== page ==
The key part of the experiment was that the participants were fully aware of the setup; they knew that they were only hearing one side or the entire story. But this didn’t stop the subjects who heard one-sided evidence from being more confident and biased with their judgments than those who saw both sides. That is, even when people had all the underlying facts, they jumped to conclusions after hearing only one side of the story.

The good news is that Brenner, Koehler and Tversky found that simply prompting participants to consider the other side’s story reduced their bias – instructions to consider the missing information was a manipulation in a later study – but it certainly did not eliminate it. Their study shows us that people are not only willing to jump to conclusions after hearing only one side’s story, but that even when they have additional information at their disposal that would suggest a different conclusion, they are still surprisingly likely to do so. The scientists conclude on a somewhat pessimistic note: “People do not compensate sufficiently for missing information even when it is painfully obvious that the information available to them is incomplete.”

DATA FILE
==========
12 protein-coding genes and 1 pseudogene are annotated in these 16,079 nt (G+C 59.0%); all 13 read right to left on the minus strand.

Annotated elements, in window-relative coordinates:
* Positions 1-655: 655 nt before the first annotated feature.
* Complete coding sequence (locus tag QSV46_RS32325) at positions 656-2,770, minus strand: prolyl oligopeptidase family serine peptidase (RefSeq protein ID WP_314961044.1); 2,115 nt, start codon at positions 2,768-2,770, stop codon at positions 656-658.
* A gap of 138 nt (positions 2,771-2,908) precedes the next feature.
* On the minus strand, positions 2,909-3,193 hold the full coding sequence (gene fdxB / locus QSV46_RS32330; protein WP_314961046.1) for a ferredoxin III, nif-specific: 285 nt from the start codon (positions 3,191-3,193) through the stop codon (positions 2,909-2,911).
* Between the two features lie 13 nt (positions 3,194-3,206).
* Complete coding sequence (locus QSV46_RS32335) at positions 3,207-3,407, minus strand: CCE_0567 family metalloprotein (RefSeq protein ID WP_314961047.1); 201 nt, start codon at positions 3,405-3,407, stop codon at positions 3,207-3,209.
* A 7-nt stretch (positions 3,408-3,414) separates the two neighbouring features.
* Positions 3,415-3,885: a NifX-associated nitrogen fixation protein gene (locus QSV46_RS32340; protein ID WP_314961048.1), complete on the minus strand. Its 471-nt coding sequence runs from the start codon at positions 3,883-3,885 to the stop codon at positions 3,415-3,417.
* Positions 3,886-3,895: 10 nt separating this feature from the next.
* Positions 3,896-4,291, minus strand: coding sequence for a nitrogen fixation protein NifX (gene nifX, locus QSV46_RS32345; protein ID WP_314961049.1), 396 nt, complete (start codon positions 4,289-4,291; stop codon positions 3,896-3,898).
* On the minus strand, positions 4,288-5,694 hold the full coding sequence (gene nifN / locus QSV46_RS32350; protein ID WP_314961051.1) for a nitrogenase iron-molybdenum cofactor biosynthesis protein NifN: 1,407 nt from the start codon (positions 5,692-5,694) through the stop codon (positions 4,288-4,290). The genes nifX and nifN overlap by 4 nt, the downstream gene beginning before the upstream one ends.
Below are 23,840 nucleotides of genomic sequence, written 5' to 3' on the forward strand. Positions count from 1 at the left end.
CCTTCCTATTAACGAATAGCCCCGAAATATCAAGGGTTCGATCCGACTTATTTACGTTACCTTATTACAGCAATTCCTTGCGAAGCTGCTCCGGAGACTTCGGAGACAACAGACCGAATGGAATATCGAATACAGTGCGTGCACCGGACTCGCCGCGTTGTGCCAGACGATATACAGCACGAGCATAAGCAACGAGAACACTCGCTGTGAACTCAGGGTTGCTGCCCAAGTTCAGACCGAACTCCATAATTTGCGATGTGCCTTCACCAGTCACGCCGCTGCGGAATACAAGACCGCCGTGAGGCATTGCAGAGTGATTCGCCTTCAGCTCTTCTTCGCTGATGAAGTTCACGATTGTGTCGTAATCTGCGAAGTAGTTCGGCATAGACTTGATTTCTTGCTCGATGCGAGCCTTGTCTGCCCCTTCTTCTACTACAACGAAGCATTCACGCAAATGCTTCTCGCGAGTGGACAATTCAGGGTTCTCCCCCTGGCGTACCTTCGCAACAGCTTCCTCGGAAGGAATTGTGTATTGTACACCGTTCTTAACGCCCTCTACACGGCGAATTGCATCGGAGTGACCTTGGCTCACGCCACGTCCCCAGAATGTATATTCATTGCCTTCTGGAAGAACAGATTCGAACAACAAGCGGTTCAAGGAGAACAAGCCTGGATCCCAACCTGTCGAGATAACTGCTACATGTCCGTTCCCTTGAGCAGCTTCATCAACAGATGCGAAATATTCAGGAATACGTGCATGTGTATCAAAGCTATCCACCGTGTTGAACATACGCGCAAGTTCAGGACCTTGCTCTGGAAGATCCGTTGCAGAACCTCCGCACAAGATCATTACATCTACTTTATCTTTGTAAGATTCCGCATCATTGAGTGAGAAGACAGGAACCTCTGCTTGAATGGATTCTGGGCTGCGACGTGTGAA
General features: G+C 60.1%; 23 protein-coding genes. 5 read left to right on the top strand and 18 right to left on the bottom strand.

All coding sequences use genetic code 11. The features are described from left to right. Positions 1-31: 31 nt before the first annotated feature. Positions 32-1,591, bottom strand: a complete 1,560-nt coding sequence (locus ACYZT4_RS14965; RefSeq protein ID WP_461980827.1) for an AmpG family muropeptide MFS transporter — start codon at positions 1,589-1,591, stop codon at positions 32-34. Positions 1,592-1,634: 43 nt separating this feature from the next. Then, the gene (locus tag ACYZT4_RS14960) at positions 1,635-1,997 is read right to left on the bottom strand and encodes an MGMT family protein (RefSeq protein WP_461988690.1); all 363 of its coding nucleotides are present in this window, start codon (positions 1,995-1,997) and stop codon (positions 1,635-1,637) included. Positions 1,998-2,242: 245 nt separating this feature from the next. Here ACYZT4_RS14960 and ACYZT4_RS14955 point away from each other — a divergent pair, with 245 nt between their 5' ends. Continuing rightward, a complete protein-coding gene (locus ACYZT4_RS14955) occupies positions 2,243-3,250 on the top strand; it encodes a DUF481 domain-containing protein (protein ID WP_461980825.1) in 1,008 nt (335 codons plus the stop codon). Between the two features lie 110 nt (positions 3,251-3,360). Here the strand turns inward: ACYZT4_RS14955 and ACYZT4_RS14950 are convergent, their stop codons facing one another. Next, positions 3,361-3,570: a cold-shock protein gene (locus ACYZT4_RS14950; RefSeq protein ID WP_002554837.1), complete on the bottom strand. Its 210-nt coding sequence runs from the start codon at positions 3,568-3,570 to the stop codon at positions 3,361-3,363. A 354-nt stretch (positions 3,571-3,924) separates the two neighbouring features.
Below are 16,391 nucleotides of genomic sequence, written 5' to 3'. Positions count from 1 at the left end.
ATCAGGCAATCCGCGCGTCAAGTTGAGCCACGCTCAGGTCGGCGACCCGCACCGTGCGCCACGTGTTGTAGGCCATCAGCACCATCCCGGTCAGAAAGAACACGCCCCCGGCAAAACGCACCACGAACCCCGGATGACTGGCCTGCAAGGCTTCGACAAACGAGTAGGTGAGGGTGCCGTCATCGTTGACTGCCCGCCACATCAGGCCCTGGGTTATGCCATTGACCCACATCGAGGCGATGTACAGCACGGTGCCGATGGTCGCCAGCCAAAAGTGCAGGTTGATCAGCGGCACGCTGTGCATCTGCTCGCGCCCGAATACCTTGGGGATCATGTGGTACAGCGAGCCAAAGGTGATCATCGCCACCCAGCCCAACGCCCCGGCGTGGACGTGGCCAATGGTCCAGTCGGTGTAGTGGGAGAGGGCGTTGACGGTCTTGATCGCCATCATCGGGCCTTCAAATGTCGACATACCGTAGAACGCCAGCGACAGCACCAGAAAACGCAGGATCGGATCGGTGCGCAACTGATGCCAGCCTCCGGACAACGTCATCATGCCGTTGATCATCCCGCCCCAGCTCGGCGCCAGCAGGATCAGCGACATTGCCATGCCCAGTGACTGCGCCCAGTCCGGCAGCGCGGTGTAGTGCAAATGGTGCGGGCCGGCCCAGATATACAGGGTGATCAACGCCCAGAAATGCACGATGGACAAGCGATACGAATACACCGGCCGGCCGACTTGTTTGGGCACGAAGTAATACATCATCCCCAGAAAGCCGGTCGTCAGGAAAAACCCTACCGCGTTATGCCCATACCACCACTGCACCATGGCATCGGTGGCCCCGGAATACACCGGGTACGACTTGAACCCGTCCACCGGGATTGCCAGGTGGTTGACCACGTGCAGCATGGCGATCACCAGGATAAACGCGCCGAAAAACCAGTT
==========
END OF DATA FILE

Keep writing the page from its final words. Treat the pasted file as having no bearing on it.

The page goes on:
In Brenner’s study, participants were dealing with a limited universe of information – the facts of the case and of the two sides’ arguments. But in reality – especially in the Internet era – people have access to a limitless amount of information that they could consider. As a result, we rely on rules of thumb, or heuristics, to take in information and make decisions. These mental shortcuts are necessary because they lessen the cognitive load and help us organize the world – we would be overwhelmed if we were truly rational.